Six weeks before the raid by U.S. Navy SEALs that killed Osama bin Laden last May, President Obama’s top national security officials debated various other options, including dropping an experimental small bomb on the al-Qaeda leader inside his Pakistani fortress, obliterating the compound with a B-2 bomber or inviting the Pakistanis to conduct a joint operation.

While some favored the small bomb option, including then-Defense Secretary Robert M. Gates and Gen. James E. Cartwright, the former vice chairman of the Joint Chiefs of Staff, others persuasively argued that the mini-bomb might miss or that there would be no way to prove to the world that bin Laden had been killed, according to a new book by bin Laden expert Peter Bergen.

“I think we have hung our hopes on sophisticated new technologies sometimes too soon that don’t work out,” Adm. Mike Mullen, then the Joint Chiefs chairman, told Bergen of the March 14 debate within the president’s war cabinet.

The book, “Manhunt. The Ten-Year Search for Bin Laden From 9/11 to Abbottabad,” is scheduled for publication Tuesday, the first anniversary of bin Laden’s death.

In addition to a detailed account of nearly a decade of CIA frustration, spent with virtually no idea of the al-Qaeda leader’s whereabouts, the book describes bin Laden’s six-year stay in Abbottabad until the moment when, according to Bergen, he uttered his final words, spoken to his fourth wife as the commandos climbed the stairs to his bedroom: “Don’t turn on the light.”

Excerpts of the book describing bin Laden’s final days were published online by Time magazine Thursday.

Drawn from now-declassified documents seized by the SEALS from the compound, interviews with senior U.S. policymakers and a visit to the compound itself two weeks before the Pakistani government ordered it destroyed last February, Bergen describes bin Laden’s life in Abbottabad as a “comfortable, if confining retirement” that left him free to ”indulge his hobbies of reading and following the news” attended by three of his wives and surrounded by many of his children.

“For the world’s most wanted fugitive,” he writes, “it was not a bad life.”

The large house, with separate living quarters, including kitchens and baths for two wives, was sparsely furnished and surrounded by high walls that bin Laden apparently never went beyond during the half-decade he lived there. He lived on the third floor with his youngest wife, Amal, 29, who had given birth to the last of their two children in Pakistani hospitals.

The house had no air conditioning and “only a few rudimentary gas heaters,” despite the seasonal temperature extremes of the area. “Beds for the various family members were made from simple planks of plywood,” Bergen writes. “It was as if the compound’s inhabitants were living at a makeshift but long-term campsite.”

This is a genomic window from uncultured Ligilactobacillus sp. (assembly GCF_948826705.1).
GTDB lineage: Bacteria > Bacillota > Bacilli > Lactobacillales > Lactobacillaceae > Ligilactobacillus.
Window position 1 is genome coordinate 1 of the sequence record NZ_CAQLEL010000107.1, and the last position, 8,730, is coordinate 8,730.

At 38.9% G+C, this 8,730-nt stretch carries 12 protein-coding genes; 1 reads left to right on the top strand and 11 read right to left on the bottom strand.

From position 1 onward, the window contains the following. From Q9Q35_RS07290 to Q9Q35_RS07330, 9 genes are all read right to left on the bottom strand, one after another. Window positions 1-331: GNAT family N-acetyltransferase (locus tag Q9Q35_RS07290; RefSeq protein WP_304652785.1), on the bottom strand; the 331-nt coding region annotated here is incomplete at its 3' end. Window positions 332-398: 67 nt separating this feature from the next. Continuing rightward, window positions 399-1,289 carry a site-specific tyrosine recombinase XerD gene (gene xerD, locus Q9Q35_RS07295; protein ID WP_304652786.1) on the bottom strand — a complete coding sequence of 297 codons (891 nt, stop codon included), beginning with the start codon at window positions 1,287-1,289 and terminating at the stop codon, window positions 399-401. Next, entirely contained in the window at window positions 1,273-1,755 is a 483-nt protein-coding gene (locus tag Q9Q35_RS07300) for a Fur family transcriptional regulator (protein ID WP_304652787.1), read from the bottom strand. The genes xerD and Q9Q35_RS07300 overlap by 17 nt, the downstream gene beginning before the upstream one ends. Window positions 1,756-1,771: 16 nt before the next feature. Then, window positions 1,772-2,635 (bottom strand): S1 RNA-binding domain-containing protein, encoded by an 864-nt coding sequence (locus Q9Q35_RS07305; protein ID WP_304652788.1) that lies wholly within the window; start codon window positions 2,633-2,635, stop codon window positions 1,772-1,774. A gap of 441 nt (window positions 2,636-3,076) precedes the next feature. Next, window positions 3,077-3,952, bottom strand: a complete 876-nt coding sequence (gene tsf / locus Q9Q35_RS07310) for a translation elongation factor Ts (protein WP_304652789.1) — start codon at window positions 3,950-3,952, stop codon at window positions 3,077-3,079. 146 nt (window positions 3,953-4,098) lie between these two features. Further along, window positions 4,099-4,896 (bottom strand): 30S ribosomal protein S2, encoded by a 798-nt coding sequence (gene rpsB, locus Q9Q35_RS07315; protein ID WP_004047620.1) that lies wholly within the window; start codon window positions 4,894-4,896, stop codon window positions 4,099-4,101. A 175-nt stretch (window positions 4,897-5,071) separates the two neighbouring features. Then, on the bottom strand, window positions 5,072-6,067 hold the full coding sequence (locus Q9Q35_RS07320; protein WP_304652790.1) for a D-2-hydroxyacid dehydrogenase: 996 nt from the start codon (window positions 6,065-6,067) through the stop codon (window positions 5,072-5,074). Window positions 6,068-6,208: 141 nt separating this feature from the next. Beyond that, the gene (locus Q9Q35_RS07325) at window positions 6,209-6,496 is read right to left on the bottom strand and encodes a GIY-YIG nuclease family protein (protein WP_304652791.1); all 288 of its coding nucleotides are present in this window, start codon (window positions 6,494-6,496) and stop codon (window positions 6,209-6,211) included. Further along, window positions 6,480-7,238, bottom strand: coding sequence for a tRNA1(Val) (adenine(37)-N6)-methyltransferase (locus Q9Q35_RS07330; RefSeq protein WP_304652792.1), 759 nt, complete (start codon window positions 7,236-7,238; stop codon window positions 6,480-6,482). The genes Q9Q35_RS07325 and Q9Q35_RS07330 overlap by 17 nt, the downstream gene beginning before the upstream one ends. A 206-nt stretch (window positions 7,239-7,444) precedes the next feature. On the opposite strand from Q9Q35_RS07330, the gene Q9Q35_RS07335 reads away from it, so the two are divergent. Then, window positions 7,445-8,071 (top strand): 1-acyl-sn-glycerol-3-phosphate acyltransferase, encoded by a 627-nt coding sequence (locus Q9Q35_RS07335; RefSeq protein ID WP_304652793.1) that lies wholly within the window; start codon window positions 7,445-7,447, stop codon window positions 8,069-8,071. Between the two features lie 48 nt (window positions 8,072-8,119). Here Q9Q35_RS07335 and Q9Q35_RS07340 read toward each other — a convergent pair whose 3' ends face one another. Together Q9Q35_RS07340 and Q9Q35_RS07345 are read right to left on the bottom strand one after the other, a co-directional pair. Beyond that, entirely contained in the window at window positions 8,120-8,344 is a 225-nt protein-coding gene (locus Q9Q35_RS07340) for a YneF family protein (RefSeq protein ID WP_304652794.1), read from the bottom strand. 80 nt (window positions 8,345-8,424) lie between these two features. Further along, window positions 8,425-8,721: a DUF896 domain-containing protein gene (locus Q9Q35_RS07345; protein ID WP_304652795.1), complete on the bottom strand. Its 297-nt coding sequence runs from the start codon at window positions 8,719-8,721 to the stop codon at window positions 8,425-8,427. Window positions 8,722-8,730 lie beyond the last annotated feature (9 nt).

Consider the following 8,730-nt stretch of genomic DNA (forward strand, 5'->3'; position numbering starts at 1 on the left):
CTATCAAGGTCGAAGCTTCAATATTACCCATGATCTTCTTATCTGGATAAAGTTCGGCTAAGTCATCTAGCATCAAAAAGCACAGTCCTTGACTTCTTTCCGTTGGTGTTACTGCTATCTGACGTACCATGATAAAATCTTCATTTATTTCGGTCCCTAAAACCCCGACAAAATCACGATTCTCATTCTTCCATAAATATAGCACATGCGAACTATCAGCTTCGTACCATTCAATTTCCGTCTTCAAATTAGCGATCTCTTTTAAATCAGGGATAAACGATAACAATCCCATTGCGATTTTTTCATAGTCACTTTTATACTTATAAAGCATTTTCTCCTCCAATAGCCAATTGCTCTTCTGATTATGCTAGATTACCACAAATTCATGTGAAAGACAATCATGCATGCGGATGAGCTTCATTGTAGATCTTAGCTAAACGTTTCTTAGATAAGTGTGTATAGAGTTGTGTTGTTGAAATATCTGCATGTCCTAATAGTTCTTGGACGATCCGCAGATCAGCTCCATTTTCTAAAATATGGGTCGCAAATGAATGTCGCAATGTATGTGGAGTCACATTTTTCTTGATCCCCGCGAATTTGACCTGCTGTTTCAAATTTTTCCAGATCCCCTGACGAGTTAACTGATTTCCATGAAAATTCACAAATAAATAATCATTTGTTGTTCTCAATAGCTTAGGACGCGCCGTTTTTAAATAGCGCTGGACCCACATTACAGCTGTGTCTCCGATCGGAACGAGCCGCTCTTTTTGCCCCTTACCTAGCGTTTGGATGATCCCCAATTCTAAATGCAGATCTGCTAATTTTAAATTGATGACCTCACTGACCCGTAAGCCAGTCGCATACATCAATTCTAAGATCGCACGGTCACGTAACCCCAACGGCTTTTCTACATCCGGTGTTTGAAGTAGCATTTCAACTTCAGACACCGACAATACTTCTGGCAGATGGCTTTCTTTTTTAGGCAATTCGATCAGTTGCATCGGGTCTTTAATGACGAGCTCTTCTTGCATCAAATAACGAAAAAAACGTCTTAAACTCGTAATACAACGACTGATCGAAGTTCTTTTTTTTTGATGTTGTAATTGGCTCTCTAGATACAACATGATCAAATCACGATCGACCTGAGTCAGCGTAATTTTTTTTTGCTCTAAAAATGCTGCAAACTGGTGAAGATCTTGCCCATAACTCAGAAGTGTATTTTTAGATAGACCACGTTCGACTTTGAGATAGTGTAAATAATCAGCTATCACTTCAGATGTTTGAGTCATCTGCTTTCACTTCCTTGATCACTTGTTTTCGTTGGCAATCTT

For those hunting him, bin Laden became an almost mythical figure, the subject of thousands of mythical “sightings” and theories about his whereabouts, none of which panned out. As have other accounts, Bergen presents a persuasive case that the opportunity to capture or kill bin Laden before his escape from his Tora Bora hideout in the Afghan mountains was lost when U.S. military leaders and the Bush administration failed to approve requests from military and CIA operatives on the ground for reinforcements.

Bush, Bergen writes, was “incensed” when Michael Morell, his CIA briefer, told him in early 2002 that bin Laden had survived the Tora Bora attacks, and “became hostile, as if Morell himself were the culprit.”

In 2005, Bergen reports, a paper written by a CIA analyst became the guide for the ultimately successful hunt. With the absence of any plausible leads after nearly four years, the analyst proposed building the search on four “pillars” — bin Laden’s family, his communications with top al-Qaeda leaders, his occasional outreach to the media and his use of a courier network.

It was the now widely known discovery and years-long tracking of the courier Abu Ahmed al-Kuwaiti, who lived inside the compound with bin Laden, that ultimately cracked the case.

As they debated how to find out whether bin Laden was inside, the CIA discussed numerous proposals.

“One idea was to throw in foul-smelling stink bombs to flush out the occupants,” Bergen says. Another was to use loudspeakers outside to broadcast from a purported “voice of Allah” commanding them to come into the street. Others proposed establishing a nearby safe house. That idea was adopted but provided agents with little information about what, or who, was inside.

When Obama met with his top aides April 28, two days before the raid, both Gates and Vice President Biden reiterated their opposition to the operation as too risky. Bergen writes that they argued that the evidence of bin Laden’s presence was circumstantial, the mission was too dangerous and relations with Pakistan would be destroyed.

Gates has publicly acknowledged reservations. At the final April 28 White House meeting before the raid, Bergen says, Gates told Obama he would be “more comfortable” with “some kind of precision strike” rather than a commando raid.

After Obama gave the formal go-ahead two days before the May 1 mission, White House aides continued to debate whether he should attend a media dinner the night of the raid and whether his presence in the Situation Room during the operation would give the unwelcome impression that the chief executive was “micromanaging” a military operation.